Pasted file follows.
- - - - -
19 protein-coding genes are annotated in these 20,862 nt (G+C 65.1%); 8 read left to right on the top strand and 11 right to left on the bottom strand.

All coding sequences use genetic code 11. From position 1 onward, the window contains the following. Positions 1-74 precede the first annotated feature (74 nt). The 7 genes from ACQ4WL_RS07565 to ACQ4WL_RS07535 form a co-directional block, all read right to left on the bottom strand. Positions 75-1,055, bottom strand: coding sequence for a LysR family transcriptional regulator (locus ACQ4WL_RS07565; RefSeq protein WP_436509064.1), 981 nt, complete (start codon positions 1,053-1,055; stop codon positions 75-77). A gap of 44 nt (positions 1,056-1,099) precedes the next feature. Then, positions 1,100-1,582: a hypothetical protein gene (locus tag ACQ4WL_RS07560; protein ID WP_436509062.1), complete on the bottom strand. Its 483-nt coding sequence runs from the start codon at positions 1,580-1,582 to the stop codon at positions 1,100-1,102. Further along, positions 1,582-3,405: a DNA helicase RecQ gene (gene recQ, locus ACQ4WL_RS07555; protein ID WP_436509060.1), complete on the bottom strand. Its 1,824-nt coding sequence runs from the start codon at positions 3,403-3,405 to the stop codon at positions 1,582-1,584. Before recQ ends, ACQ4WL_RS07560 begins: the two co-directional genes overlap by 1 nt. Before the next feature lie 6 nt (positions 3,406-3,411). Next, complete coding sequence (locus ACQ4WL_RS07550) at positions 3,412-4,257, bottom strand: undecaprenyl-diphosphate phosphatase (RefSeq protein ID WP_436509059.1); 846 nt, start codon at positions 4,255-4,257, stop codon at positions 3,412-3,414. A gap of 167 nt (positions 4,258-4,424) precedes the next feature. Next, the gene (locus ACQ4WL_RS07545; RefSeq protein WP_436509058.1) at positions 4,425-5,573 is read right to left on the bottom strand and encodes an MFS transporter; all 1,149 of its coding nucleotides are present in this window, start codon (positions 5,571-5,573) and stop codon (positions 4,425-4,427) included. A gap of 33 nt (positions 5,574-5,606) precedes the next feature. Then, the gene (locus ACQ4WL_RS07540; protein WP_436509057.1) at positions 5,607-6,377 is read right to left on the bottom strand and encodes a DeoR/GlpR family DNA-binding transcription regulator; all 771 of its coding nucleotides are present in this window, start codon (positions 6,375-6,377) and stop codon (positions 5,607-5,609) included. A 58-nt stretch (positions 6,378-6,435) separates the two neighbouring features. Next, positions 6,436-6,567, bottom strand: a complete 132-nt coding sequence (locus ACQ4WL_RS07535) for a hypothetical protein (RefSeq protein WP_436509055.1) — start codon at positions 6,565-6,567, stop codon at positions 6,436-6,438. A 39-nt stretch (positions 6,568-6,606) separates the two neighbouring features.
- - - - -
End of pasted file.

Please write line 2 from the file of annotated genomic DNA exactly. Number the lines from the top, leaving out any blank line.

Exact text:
All coding sequences use genetic code 11. From position 1 onward, the window contains the following. Positions 1-74 precede the first annotated feature (74 nt). The 7 genes from ACQ4WL_RS07565 to ACQ4WL_RS07535 form a co-directional block, all read right to left on the bottom strand. Positions 75-1,055, bottom strand: coding sequence for a LysR family transcriptional regulator (locus ACQ4WL_RS07565; RefSeq protein WP_436509064.1), 981 nt, complete (start codon positions 1,053-1,055; stop codon positions 75-77). A gap of 44 nt (positions 1,056-1,099) precedes the next feature. Then, positions 1,100-1,582: a hypothetical protein gene (locus tag ACQ4WL_RS07560; protein ID WP_436509062.1), complete on the bottom strand. Its 483-nt coding sequence runs from the start codon at positions 1,580-1,582 to the stop codon at positions 1,100-1,102. Further along, positions 1,582-3,405: a DNA helicase RecQ gene (gene recQ, locus ACQ4WL_RS07555; protein ID WP_436509060.1), complete on the bottom strand. Its 1,824-nt coding sequence runs from the start codon at positions 3,403-3,405 to the stop codon at positions 1,582-1,584. Before recQ ends, ACQ4WL_RS07560 begins: the two co-directional genes overlap by 1 nt. Before the next feature lie 6 nt (positions 3,406-3,411). Next, complete coding sequence (locus ACQ4WL_RS07550) at positions 3,412-4,257, bottom strand: undecaprenyl-diphosphate phosphatase (RefSeq protein ID WP_436509059.1); 846 nt, start codon at positions 4,255-4,257, stop codon at positions 3,412-3,414. A gap of 167 nt (positions 4,258-4,424) precedes the next feature. Next, the gene (locus ACQ4WL_RS07545; RefSeq protein WP_436509058.1) at positions 4,425-5,573 is read right to left on the bottom strand and encodes an MFS transporter; all 1,149 of its coding nucleotides are present in this window, start codon (positions 5,571-5,573) and stop codon (positions 4,425-4,427) included. A gap of 33 nt (positions 5,574-5,606) precedes the next feature. Then, the gene (locus ACQ4WL_RS07540; protein WP_436509057.1) at positions 5,607-6,377 is read right to left on the bottom strand and encodes a DeoR/GlpR family DNA-binding transcription regulator; all 771 of its coding nucleotides are present in this window, start codon (positions 6,375-6,377) and stop codon (positions 5,607-5,609) included. A 58-nt stretch (positions 6,378-6,435) separates the two neighbouring features. Next, positions 6,436-6,567, bottom strand: a complete 132-nt coding sequence (locus ACQ4WL_RS07535) for a hypothetical protein (RefSeq protein WP_436509055.1) — start codon at positions 6,565-6,567, stop codon at positions 6,436-6,438. A 39-nt stretch (positions 6,568-6,606) separates the two neighbouring features.